Berkshire Hathaway 2017 Annual Meeting Audience Question # 33

Options to deploy Berkshire’s almost $100B cash and cash equivalents

Warren Buffett:

Jay?

Jay Gelb:

Berkshire’s cash and Treasury bill holdings are approaching $100 billion.

Warren, a year ago, you said Berkshire might increase its minimum valuation for share buybacks above 1.2 times book value if this occurred. What are your latest thoughts on raising the share repurchase threshold?

Warren Buffett:

Yeah, the… when the time comes… and it could come reasonably soon, even while I’m around… but we really don’t think we can get the money out in a reasonable period of time into things we like, we have to reexamine then what we do with those funds that we don’t think can be deployed well.

And at that time, we’d make a decision. And it might include both, but it could be repurchases. It could be dividends.

There are different inferences that people draw from a dividend policy than from a repurchase policy that, in terms of expectations that you won’t cut a dividend and that sort of thing. So you have to factor that all in.

But if we really… if we felt that we had cash that was unlikely to be used… excess cash… in a reasonable period of time, and we thought repurchases at a price that was still attractive to continuing shareholders was feasible in a substantial sum, that could make a lot of sense.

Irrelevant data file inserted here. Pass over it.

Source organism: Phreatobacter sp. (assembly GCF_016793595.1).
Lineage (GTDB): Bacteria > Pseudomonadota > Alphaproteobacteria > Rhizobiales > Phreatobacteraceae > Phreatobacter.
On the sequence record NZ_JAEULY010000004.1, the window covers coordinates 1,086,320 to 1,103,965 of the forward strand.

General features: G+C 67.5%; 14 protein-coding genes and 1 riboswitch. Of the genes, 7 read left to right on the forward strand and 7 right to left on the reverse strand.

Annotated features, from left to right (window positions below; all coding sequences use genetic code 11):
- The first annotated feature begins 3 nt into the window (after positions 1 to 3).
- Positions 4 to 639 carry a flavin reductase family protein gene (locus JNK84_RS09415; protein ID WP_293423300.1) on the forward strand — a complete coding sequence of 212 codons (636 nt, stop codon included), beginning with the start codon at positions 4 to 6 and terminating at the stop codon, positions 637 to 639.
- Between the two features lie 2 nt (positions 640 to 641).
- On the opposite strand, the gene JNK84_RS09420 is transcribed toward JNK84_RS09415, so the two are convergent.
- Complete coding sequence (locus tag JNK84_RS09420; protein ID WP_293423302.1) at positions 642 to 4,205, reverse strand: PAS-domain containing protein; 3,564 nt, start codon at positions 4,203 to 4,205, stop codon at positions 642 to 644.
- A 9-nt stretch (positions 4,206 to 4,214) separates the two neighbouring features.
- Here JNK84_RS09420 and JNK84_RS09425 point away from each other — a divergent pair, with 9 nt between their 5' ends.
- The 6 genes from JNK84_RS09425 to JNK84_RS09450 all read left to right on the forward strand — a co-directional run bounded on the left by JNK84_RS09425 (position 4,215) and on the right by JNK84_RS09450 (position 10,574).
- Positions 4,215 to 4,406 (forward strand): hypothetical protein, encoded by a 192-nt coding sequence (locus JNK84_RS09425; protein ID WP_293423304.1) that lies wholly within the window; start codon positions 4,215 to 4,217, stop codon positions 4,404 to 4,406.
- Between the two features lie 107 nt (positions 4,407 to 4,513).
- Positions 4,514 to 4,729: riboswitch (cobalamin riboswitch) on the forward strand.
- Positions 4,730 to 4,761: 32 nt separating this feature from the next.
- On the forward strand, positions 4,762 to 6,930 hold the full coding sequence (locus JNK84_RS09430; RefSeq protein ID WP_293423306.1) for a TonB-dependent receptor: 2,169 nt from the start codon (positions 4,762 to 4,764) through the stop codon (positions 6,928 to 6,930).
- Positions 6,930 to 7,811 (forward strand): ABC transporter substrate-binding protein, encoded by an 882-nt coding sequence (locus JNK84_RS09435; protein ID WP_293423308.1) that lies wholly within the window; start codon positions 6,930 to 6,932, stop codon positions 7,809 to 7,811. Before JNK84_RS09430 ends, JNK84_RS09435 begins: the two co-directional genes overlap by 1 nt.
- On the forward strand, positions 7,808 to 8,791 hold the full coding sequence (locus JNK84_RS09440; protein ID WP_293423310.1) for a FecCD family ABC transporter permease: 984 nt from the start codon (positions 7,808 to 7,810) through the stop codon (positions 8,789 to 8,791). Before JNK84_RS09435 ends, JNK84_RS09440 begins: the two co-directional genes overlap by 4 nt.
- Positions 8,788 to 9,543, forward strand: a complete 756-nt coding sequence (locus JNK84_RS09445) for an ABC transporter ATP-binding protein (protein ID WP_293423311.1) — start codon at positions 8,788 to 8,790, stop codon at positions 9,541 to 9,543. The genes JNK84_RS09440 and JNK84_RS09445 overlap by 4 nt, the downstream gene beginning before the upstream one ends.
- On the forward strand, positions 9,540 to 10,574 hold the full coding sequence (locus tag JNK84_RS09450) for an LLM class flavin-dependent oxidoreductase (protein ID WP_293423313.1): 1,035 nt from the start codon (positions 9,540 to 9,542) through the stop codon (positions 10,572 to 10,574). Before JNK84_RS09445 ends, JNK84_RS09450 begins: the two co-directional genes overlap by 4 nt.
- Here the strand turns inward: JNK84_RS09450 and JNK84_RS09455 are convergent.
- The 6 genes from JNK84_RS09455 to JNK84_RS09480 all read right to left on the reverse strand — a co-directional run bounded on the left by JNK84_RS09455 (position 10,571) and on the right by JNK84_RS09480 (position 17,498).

At the moment, we’re still optimistic enough about deploying the capital that we wouldn’t be inclined to move to a price much closer where there’s only a narrow spread between an intrinsic value and the repurchase price. But at a point, the burden of proof is definitely on us.

I mean, that… I… the last thing we like to do is own something at a hundred times earnings where the earnings can’t grow.

I mean, we’re… as you point out, we’ve got almost a hundred billion… it’s $90-plus billion invested in a business, we’ll call it a business, where we’re paying almost a hundred times earnings. And it’s kind of a lousy business.

Charlie Munger:

It’s more after after-tax earnings.

Warren Buffett:

Yeah. So, it… you know, we don’t like that. And we shouldn’t use your money that way for a long period of time. And, then, the question is, you know, are we going to be able to deploy it?

And I would say that history is on our side, but it’d be more fun if the phone would ring instead of just relying on history books.

And, you know, I am sure that sometime in the next 10 years… and it could be next week or it could be nine years from now… there will be markets in which we can do intelligent things on a big scale.

But it would be no fun if that happens to be nine years off. And I don’t think it will be, but just based on how humans behave and how governments behave and how the world behaves.

But like I say, at a point, the burden of proof really shifts to us, big-time. And there’s no way I can come back here three years from now and tell you that we hold 150 billion or so in cash or more, and we think we’re doing something brilliant by doing it.

Charlie?

Charlie Munger:

Well, I agree with you. The answer is maybe.

Warren Buffett:

He does have a tendency to elaborate.

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